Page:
That you have to do a lot. Less is more. When you’re cooking and building, it becomes a cohesive dish. You don’t need to lay a lot of spices on. Wait until the end to season more. It’s the same with interior design and fashion. You wouldn’t add too many earrings, belts, etc. without starting with your basic outfit. It’s just too much. My Jamaican jerk steak has a lot of spices. So I pair it with sides with less spices. Everything has a reason.
What are the three things every kitchen needs?
Dalstrong knives! (Seriously). Everyone needs a good chef’s knife. When my knives get dull, I get grumpy! It really affects my day, affects everything. A sharp chef’s knife is an absolute must.
A good quality 12” saute pan. It makes a huge difference.
What’s your favorite hack?
Putting cold water on your hands and knife when chopping garlic keeps it from sticking to your fingers and knife. It can be frustrating when it sticks. Another benefit of using a stainless steel knife is that as you touch it more, it takes the garlic smell off your hands. (Be VERY careful not cut yourself.)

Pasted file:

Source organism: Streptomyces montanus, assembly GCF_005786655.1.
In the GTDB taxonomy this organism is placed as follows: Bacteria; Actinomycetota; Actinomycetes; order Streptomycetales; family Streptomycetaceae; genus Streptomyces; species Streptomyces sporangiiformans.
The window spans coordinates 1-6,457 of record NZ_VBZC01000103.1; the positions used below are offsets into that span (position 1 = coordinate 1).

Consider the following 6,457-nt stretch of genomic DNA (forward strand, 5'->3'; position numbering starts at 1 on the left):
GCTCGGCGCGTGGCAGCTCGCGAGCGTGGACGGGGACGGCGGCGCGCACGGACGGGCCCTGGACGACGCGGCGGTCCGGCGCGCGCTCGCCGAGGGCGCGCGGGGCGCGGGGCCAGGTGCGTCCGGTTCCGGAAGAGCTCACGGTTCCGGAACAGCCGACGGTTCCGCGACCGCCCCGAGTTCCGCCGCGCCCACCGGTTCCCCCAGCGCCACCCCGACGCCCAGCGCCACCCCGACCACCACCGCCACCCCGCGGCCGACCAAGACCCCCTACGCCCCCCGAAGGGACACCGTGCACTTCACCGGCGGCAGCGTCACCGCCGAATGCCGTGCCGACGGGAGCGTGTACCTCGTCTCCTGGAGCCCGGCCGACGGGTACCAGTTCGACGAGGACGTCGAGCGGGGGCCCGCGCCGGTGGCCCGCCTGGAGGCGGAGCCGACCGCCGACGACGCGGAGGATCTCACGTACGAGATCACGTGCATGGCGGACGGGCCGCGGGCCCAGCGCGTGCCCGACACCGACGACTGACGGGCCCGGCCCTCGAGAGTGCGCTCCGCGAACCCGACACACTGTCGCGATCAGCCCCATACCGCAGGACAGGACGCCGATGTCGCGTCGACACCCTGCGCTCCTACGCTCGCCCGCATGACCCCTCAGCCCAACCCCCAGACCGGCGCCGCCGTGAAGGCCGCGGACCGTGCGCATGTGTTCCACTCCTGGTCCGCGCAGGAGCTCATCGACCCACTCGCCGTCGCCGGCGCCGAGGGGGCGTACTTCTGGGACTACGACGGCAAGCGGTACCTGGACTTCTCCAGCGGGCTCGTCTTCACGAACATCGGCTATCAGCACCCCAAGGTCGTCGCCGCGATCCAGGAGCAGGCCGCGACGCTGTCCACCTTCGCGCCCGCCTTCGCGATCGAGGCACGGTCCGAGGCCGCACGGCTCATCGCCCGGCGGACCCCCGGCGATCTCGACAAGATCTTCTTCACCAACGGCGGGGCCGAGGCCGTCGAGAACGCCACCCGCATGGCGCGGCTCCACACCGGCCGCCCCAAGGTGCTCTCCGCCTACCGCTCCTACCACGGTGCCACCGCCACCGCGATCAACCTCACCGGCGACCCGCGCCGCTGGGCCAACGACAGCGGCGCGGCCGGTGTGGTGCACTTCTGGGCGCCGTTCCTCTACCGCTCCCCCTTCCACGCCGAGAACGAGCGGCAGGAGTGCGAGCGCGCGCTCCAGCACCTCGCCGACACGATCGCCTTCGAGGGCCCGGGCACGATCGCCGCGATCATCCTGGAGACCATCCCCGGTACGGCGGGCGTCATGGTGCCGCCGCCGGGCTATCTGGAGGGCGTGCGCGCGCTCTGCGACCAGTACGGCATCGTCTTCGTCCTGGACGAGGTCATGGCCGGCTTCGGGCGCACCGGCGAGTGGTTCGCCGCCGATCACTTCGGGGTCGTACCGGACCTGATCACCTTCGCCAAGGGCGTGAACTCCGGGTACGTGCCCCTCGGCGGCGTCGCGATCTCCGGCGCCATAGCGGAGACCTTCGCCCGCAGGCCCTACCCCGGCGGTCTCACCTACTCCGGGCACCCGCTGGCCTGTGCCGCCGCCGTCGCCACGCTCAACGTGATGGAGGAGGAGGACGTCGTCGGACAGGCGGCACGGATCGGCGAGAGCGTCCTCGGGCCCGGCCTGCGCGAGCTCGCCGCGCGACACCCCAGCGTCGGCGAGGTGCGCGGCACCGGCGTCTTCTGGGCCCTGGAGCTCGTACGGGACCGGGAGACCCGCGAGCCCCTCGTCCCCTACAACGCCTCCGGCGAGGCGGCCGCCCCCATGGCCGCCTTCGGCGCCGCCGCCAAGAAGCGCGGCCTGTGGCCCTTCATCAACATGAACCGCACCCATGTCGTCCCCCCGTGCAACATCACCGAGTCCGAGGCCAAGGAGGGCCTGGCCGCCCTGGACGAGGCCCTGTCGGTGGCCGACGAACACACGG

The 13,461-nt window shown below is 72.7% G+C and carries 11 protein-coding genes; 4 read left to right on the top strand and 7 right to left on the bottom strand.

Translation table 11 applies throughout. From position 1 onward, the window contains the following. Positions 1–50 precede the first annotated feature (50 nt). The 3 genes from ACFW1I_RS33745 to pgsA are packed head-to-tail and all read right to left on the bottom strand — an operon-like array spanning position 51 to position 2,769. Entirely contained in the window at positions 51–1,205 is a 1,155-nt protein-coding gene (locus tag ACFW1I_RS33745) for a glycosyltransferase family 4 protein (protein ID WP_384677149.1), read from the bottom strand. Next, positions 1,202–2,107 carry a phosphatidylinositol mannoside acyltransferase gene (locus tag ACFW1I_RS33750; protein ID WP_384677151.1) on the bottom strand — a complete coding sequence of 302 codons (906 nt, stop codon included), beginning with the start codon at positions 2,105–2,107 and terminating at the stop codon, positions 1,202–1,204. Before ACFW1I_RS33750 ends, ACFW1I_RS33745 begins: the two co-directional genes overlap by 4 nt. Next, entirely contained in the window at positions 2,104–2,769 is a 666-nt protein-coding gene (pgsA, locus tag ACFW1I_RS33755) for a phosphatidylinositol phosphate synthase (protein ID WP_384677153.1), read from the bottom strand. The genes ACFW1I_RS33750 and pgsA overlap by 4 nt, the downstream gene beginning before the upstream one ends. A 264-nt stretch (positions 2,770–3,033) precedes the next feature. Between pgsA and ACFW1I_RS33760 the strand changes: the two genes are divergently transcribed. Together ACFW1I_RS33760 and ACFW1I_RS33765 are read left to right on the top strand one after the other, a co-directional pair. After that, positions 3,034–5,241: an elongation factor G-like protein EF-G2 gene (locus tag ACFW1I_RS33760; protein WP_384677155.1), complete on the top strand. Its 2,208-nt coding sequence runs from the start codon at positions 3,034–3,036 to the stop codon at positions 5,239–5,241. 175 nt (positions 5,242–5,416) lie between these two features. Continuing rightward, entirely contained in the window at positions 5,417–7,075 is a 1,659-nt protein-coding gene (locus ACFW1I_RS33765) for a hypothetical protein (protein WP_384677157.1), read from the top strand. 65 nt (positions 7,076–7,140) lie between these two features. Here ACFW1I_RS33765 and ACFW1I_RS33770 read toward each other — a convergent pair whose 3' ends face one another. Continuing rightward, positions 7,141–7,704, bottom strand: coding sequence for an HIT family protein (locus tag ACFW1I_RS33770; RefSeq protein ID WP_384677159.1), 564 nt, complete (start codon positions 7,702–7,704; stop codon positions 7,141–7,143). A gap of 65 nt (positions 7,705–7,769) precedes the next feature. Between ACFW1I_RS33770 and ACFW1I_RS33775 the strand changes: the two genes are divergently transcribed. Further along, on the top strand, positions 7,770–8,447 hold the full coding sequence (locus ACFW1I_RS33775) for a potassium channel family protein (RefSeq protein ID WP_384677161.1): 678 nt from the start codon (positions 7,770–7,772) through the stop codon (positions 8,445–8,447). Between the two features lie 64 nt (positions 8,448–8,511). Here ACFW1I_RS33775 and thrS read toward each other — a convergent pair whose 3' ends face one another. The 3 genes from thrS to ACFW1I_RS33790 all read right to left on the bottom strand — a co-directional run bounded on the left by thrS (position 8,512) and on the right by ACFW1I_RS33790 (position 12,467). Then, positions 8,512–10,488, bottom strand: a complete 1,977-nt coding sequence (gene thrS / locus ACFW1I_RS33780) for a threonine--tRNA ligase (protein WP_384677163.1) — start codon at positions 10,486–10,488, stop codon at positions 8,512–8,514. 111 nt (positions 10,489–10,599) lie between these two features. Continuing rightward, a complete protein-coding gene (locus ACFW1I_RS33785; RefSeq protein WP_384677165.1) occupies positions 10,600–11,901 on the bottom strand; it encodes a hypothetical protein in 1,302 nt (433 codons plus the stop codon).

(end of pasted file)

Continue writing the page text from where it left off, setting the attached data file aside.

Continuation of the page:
Is there a new recipe discovery that you’re obsessed with?
So many! I’m coming out with my first cookbook. Working on that now. I’m on an insane deadline, working around the clock. I’m including a small handful of favorites, but there’s going to be 48-50 new ones that no one’s ever seen. Every recipe has a photograph because we always want to see what it’s going to look like.
When you’re not in the kitchen, where are you? What are your passions beyond cooking?
Decorating my house, renovating other homes, and interior design. I love my kitchen but will renovate that eventually. When I do, I’ll take everyone through that experience. I love using my creative energy to make something beautiful and functional.